The digital rights of the dead

You might have thought copyright issues would be the least of the worries for a project that’s digitising books from as far back as the 1800s. But because British law grants copyright for the lifetime of the author plus 70 years, even books published as late as 1850 could still conceivably be illegal to copy without permission.

The big problem is rooting them out from a collection of 100,000 titles. “We’ve seen a case study that says it takes two hours per book [to research copyright],” says Ben White, copyright compliance manager at the British Library. “If that’s true, it would take 36 years to do the permissions for every book. There’s another study that says 12 hours per book, which means the entire collection would take 219 years. They’d definitely be out of copyright by then!”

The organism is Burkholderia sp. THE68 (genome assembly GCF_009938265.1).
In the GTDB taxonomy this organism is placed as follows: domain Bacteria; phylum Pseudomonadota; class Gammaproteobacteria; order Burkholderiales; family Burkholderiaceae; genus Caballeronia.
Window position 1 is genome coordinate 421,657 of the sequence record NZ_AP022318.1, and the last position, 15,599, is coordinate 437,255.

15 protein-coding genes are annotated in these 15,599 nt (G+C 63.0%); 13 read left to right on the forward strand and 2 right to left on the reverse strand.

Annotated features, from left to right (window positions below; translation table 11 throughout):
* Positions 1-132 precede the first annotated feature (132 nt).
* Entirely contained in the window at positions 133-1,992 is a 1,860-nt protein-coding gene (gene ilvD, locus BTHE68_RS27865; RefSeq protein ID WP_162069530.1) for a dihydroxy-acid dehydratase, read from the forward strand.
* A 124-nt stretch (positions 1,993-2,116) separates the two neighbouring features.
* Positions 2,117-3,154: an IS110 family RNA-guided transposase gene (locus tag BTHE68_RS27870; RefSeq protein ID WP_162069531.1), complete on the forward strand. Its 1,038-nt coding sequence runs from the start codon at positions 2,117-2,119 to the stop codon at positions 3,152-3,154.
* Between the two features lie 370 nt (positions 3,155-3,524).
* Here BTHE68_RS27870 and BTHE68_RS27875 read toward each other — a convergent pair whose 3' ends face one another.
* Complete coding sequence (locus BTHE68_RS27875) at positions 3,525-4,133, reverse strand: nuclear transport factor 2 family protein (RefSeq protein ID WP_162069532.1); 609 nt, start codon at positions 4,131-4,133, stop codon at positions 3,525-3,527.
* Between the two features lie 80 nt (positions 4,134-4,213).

Instead, the Library is using a database of authors to check which books could potentially remain in copyright. Books that are protected – which White estimates is fewer than 1% of the collection – won’t even be digitised to ensure they aren’t accidentally republished online.

The process is further complicated by “orphan works” – books where it’s impossible to track down the rights holder because they’re unknown or can’t be traced from the computer database. White says up to 40% of the books fall into this category. The orphan works will be digitised, but the Library will implement a “notice and takedown” procedure on its website, where rights holders can request their book is removed from the collection.

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